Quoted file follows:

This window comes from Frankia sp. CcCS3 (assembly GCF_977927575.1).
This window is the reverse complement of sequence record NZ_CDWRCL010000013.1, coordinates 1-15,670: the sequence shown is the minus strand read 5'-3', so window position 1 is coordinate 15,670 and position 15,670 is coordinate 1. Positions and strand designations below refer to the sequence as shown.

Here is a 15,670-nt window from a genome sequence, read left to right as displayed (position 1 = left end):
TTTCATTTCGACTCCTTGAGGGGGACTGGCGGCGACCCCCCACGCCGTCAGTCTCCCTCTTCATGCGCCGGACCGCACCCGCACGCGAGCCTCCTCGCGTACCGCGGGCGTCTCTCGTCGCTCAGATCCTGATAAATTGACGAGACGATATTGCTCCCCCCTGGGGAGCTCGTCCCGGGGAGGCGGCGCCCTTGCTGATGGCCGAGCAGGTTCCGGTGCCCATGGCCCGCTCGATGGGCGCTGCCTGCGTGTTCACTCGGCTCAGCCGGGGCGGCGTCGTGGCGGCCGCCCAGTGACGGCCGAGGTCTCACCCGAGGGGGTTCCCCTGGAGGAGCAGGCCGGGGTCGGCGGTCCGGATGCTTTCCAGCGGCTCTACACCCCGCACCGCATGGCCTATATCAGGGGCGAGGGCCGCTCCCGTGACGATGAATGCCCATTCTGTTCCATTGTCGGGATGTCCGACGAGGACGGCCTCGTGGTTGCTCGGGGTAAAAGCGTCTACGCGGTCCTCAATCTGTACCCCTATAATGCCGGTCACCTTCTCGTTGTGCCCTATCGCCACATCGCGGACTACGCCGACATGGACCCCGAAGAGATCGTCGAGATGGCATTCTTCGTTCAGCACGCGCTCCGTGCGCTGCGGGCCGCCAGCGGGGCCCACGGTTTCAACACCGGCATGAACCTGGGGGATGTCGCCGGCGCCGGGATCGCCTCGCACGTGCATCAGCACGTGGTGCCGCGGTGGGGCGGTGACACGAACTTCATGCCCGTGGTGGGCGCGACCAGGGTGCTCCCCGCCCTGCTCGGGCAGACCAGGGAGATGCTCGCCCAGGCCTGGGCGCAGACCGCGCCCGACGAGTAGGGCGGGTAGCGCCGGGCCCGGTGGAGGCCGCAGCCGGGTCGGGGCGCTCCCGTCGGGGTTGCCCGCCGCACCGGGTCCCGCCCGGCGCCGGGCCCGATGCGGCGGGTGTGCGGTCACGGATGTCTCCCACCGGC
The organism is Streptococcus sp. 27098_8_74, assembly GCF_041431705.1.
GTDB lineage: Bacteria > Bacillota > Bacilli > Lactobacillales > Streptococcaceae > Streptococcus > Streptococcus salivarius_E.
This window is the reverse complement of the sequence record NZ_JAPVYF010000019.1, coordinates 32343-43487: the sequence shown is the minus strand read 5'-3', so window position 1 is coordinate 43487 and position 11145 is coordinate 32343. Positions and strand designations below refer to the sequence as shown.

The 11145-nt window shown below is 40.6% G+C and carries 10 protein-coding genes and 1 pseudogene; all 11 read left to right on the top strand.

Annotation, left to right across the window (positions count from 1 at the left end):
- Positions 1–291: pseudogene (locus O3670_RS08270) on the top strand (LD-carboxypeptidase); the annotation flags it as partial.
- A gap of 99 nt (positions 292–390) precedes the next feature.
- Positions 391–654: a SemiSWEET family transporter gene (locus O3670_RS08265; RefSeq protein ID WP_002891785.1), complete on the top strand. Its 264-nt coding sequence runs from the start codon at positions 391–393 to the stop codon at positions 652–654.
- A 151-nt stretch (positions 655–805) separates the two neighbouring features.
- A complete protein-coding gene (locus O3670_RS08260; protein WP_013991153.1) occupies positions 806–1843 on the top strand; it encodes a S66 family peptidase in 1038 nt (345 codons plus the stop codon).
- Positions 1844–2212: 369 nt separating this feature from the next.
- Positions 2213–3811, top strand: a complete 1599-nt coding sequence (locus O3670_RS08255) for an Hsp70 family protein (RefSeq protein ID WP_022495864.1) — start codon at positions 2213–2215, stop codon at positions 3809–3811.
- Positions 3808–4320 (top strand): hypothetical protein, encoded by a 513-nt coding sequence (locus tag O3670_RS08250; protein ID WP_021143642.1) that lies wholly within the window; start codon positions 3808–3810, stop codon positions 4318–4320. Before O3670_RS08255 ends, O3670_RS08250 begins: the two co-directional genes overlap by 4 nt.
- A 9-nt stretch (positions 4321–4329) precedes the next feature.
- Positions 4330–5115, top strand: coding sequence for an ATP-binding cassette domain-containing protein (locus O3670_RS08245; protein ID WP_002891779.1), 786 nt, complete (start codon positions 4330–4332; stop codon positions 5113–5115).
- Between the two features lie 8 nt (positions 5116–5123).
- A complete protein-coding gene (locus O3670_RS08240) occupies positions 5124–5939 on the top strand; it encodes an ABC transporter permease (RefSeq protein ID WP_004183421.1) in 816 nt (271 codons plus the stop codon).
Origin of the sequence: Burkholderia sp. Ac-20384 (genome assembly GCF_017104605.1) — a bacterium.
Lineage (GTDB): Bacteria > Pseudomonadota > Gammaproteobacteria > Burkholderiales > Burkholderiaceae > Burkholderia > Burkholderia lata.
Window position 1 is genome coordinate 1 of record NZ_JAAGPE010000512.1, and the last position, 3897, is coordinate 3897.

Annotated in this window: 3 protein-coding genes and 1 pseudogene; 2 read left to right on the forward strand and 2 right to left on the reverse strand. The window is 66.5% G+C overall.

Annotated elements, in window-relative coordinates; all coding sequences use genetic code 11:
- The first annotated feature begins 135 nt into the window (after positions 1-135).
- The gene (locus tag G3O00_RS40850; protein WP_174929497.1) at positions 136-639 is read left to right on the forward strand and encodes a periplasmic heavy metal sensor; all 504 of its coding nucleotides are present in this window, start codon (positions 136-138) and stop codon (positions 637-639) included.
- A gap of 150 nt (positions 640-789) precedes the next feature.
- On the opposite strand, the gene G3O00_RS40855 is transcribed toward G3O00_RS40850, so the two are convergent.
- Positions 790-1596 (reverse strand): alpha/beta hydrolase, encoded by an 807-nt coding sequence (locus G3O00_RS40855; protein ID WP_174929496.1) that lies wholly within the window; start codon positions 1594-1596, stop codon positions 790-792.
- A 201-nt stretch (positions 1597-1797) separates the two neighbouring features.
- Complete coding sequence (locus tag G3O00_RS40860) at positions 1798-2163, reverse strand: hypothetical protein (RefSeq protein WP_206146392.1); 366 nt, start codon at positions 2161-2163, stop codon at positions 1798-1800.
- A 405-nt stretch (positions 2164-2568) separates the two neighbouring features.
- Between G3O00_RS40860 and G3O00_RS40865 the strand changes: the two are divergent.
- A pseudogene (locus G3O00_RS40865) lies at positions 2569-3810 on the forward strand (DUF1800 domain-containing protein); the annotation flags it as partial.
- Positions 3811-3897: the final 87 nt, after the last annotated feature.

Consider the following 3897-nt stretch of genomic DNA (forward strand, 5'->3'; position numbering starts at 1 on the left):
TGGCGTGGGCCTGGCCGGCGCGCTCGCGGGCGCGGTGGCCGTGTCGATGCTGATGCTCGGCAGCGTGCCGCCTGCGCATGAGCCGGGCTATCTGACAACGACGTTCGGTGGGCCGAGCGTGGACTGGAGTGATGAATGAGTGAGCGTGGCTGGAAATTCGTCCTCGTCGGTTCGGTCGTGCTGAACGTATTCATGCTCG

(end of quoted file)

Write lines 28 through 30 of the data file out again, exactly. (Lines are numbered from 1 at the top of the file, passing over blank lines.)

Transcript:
- The gene (locus tag G3O00_RS40850; protein WP_174929497.1) at positions 136-639 is read left to right on the forward strand and encodes a periplasmic heavy metal sensor; all 504 of its coding nucleotides are present in this window, start codon (positions 136-138) and stop codon (positions 637-639) included.
- A gap of 150 nt (positions 640-789) precedes the next feature.
- On the opposite strand, the gene G3O00_RS40855 is transcribed toward G3O00_RS40850, so the two are convergent.